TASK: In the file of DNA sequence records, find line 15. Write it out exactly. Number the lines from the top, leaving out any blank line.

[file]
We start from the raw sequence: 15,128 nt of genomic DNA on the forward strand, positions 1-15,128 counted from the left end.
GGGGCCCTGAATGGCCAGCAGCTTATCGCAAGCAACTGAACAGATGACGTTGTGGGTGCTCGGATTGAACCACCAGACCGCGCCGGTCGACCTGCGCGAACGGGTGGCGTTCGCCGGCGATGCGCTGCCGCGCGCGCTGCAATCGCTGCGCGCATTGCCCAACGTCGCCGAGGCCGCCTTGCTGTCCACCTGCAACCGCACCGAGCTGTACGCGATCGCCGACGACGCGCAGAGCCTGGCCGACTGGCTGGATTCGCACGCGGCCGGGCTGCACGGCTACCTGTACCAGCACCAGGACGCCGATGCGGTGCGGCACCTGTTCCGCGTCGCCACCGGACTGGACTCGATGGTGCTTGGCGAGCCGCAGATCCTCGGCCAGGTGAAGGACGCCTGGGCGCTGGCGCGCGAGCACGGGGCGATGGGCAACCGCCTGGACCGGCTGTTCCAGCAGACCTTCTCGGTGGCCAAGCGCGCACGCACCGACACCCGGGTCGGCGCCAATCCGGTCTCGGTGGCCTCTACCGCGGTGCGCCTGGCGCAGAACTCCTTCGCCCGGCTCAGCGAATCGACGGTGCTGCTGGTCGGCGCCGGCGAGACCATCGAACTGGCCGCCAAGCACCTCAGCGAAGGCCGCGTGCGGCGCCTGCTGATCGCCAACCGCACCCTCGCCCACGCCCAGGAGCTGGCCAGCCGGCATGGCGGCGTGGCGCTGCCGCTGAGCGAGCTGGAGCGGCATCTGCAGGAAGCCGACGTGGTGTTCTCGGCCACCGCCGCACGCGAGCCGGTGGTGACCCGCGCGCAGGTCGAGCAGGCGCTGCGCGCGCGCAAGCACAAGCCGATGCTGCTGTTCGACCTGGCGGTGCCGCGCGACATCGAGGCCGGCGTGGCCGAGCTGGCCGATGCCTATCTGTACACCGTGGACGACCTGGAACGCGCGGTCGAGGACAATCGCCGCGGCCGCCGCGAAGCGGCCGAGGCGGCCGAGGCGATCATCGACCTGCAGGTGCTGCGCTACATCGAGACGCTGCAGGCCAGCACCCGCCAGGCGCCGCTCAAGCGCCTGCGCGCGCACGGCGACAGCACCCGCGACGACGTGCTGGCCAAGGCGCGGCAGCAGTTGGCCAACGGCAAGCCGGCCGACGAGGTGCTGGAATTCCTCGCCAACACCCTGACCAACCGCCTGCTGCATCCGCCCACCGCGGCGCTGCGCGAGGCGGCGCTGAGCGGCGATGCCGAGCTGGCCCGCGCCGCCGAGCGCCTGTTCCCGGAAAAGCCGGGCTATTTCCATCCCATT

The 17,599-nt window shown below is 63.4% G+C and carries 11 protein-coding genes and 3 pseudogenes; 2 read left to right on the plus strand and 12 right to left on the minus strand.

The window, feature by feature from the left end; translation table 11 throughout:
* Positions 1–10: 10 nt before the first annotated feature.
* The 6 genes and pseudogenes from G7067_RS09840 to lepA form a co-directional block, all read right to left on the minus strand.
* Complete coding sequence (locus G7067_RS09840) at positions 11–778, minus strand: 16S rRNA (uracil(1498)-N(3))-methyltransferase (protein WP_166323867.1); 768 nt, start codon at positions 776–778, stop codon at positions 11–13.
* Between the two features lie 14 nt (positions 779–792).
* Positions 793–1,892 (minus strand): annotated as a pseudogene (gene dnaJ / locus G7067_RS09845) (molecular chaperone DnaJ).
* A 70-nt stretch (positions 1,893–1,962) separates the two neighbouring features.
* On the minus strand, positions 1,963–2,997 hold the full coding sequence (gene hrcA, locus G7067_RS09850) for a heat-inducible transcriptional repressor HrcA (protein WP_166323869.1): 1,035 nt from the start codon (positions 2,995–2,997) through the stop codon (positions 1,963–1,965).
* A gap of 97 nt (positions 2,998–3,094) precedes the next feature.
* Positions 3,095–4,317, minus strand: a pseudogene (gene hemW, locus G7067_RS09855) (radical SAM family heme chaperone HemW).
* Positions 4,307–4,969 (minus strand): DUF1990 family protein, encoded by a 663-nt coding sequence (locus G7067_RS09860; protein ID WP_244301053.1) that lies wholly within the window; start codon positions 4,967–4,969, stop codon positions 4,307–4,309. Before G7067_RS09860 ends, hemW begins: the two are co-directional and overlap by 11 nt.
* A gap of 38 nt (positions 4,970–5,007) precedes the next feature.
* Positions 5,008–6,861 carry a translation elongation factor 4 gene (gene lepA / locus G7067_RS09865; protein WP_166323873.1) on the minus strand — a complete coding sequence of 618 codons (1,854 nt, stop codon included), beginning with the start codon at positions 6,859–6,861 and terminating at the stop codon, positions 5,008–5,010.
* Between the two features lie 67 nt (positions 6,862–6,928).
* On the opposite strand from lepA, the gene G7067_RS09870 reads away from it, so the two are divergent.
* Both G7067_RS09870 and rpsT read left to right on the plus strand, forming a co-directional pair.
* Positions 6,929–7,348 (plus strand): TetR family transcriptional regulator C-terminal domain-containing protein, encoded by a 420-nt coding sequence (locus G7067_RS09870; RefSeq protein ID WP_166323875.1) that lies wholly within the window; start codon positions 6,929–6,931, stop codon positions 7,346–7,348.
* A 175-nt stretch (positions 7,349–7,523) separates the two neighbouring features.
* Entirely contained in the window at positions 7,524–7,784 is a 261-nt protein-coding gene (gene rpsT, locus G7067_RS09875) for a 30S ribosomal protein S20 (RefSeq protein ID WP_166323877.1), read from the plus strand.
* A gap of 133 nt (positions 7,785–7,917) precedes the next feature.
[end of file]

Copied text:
* A gap of 38 nt (positions 4,970–5,007) precedes the next feature.